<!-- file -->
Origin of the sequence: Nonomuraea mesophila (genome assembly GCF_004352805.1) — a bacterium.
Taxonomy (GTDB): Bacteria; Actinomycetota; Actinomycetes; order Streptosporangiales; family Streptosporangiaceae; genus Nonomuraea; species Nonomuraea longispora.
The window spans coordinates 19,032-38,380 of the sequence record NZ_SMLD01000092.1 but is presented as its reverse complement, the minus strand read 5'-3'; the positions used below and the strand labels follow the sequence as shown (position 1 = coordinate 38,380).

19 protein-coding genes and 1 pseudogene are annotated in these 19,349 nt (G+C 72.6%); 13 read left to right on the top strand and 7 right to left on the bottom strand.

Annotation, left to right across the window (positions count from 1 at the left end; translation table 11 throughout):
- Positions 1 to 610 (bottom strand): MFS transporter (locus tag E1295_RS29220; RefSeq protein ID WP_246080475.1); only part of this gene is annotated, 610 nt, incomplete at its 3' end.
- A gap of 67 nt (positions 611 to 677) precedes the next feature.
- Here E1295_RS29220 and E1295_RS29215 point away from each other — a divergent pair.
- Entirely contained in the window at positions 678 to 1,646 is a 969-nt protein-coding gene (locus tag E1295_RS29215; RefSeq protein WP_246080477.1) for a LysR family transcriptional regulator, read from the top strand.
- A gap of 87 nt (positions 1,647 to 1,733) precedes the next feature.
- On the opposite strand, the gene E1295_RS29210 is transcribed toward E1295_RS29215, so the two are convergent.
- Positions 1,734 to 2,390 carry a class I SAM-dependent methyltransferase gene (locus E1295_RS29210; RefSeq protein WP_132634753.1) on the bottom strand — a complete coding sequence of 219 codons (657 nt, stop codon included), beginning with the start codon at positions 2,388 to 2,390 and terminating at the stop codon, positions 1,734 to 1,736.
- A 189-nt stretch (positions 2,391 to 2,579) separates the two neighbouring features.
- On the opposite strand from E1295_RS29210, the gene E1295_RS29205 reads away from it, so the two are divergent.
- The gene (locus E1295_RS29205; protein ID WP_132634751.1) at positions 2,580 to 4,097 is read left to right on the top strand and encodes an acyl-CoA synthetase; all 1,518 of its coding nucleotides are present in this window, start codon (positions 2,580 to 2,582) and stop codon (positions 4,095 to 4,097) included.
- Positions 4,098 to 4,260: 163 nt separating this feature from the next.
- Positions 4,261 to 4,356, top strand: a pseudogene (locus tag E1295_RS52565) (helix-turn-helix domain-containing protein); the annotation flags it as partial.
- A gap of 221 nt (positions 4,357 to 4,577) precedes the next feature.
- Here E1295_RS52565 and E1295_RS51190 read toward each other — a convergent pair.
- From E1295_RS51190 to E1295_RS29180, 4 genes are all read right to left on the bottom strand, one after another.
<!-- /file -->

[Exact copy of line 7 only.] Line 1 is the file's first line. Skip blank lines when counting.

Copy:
- A gap of 67 nt (positions 611 to 677) precedes the next feature.